Social Security beneficiaries may feel as if they were wronged when that agency didn't make a Cost-of-Living-Adjustment this year, but because of a "quirk" in the formula for determining adjustments it's the oldest boomers who will suffer, the Center for Retirement Research found in a new issue brief. Today's beneficiaries are already enjoying a higher-than-normal adjustment from 2009. The formula Social Security uses to determine COLAs, combined with higher inflation in 2008, will reduce benefits for boomers born in 1947 by about 2.6 percent. This could cost a typical couple more than $12,000 over the course of their retirement, according to the Center.
The increase in the consumer price index in 2008 led to the highest COLA since 1982, but was followed immediately by a sudden drop in prices, according to Center's brief. Since the COLA was already approved, today's beneficiaries were effectively compensated for price increases that didn't exist. If prices don't rise as expected, there will be no COLA again in 2011, followed by a 1.4 percent adjustment in 2012. Affected boomers can't simply put off claiming benefits until after COLAs are reinstated because benefits are "calculated as of age 62 and then inflation-adjusted to the Full Retirement Age using the applicable COLAs for those years," the Center writes.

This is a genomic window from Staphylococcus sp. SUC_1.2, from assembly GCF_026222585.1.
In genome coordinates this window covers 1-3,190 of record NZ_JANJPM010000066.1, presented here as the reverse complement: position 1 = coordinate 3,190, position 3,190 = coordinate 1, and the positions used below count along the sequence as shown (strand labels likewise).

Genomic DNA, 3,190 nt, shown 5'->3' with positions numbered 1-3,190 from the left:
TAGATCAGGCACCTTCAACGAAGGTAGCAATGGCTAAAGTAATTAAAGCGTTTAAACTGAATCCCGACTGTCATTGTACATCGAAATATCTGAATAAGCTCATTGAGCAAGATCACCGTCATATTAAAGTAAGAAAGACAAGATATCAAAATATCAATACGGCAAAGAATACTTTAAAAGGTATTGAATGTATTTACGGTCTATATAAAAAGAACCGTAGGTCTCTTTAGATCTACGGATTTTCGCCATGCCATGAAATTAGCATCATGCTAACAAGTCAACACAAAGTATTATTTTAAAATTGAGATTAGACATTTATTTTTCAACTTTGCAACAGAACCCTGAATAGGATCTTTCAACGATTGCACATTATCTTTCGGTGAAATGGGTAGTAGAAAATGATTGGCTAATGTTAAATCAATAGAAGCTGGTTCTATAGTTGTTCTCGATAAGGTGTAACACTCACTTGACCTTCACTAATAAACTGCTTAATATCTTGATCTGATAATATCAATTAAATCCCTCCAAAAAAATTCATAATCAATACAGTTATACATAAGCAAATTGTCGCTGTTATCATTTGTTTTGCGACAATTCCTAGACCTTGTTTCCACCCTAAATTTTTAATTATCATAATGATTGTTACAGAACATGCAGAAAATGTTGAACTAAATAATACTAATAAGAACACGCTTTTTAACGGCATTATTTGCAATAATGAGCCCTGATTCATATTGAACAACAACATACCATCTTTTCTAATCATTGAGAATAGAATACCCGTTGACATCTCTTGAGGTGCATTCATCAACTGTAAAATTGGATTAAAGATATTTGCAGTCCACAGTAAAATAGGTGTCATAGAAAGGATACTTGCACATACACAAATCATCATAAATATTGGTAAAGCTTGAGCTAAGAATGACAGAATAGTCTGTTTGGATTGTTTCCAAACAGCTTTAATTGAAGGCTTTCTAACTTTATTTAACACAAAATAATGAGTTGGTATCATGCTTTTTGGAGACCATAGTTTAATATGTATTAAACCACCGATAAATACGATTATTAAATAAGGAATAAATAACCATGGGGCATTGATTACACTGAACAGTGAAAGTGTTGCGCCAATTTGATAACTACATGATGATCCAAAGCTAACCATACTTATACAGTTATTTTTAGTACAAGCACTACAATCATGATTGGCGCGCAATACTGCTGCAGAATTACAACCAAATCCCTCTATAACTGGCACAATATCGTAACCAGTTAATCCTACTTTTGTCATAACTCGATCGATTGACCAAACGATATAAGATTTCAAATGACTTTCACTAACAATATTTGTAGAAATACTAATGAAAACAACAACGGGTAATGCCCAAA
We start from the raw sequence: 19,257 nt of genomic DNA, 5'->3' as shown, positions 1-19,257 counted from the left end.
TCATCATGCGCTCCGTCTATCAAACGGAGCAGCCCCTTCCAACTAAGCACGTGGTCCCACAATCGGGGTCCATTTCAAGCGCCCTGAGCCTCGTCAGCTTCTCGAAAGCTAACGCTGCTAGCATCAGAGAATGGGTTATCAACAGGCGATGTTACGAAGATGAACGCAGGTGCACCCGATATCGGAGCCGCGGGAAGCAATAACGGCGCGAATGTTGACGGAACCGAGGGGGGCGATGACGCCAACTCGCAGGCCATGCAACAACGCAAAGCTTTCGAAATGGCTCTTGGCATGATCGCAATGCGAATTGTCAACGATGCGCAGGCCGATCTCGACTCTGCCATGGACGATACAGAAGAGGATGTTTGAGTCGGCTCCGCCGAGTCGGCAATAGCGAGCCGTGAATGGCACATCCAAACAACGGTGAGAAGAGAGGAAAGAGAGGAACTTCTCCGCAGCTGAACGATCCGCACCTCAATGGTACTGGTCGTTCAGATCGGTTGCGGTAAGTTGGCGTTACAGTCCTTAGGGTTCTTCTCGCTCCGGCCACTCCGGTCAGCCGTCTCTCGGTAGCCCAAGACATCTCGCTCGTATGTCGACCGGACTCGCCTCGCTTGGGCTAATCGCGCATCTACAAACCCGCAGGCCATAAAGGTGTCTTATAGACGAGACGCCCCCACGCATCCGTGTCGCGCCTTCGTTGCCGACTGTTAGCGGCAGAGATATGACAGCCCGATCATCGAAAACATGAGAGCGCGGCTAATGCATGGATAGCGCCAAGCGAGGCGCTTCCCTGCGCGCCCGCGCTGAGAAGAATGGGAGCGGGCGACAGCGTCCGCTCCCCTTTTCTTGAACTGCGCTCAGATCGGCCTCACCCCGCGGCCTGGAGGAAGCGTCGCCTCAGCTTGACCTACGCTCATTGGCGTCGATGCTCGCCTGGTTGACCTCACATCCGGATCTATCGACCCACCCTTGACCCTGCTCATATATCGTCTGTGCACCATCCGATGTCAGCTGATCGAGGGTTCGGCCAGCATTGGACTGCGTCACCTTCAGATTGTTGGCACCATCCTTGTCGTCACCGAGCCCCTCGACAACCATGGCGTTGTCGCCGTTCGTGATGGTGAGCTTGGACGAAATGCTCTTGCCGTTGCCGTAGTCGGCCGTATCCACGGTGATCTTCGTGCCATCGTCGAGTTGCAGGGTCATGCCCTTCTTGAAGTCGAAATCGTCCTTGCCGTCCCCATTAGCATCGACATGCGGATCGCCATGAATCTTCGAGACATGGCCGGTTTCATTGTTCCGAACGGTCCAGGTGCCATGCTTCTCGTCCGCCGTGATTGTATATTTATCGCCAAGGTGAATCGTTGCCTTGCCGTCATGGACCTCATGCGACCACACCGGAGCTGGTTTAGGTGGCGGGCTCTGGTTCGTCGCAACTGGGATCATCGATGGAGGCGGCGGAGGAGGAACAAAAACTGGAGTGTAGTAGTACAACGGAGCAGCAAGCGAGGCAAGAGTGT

One of the solutions suggested in the brief is to index earnings to wages through age 62 instead of 60. The Center acknowledges that this will increase Social Security's long-term deficit, but could reduce the chances of the 2008 quirk occurring again.
Alternatively, COLAs could be tied to average indexed monthly earnings between ages 60 and 62. This way, boomers born in 1947 would receive the 2009 COLA and compensate for the lack of adjustments in 2010 and 2011.